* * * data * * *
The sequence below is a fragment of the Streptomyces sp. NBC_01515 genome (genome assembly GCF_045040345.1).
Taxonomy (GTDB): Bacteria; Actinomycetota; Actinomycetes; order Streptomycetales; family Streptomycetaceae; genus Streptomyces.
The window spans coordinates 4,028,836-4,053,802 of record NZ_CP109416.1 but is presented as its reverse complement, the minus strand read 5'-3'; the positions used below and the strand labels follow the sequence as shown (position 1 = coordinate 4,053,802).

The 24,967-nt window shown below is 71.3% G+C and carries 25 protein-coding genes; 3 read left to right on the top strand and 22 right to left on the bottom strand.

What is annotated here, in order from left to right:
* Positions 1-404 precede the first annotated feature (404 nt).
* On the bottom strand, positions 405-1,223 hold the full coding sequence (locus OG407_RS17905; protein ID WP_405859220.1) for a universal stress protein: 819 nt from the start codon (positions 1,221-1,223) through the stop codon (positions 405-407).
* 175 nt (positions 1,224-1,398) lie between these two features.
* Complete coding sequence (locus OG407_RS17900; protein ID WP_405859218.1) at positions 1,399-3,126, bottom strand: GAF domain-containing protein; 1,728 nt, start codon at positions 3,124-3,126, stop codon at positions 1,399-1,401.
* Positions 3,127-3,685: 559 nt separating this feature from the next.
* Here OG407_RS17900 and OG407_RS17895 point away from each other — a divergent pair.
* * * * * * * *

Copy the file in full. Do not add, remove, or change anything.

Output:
The sequence below is a fragment of the Streptomyces sp. NBC_01515 genome (genome assembly GCF_045040345.1).
Taxonomy (GTDB): Bacteria; Actinomycetota; Actinomycetes; order Streptomycetales; family Streptomycetaceae; genus Streptomyces.
The window spans coordinates 4,028,836-4,053,802 of record NZ_CP109416.1 but is presented as its reverse complement, the minus strand read 5'-3'; the positions used below and the strand labels follow the sequence as shown (position 1 = coordinate 4,053,802).

The 24,967-nt window shown below is 71.3% G+C and carries 25 protein-coding genes; 3 read left to right on the top strand and 22 right to left on the bottom strand.

What is annotated here, in order from left to right:
* Positions 1-404 precede the first annotated feature (404 nt).
* On the bottom strand, positions 405-1,223 hold the full coding sequence (locus OG407_RS17905; protein ID WP_405859220.1) for a universal stress protein: 819 nt from the start codon (positions 1,221-1,223) through the stop codon (positions 405-407).
* 175 nt (positions 1,224-1,398) lie between these two features.
* Complete coding sequence (locus OG407_RS17900; protein ID WP_405859218.1) at positions 1,399-3,126, bottom strand: GAF domain-containing protein; 1,728 nt, start codon at positions 3,124-3,126, stop codon at positions 1,399-1,401.
* Positions 3,127-3,685: 559 nt separating this feature from the next.
* Here OG407_RS17900 and OG407_RS17895 point away from each other — a divergent pair.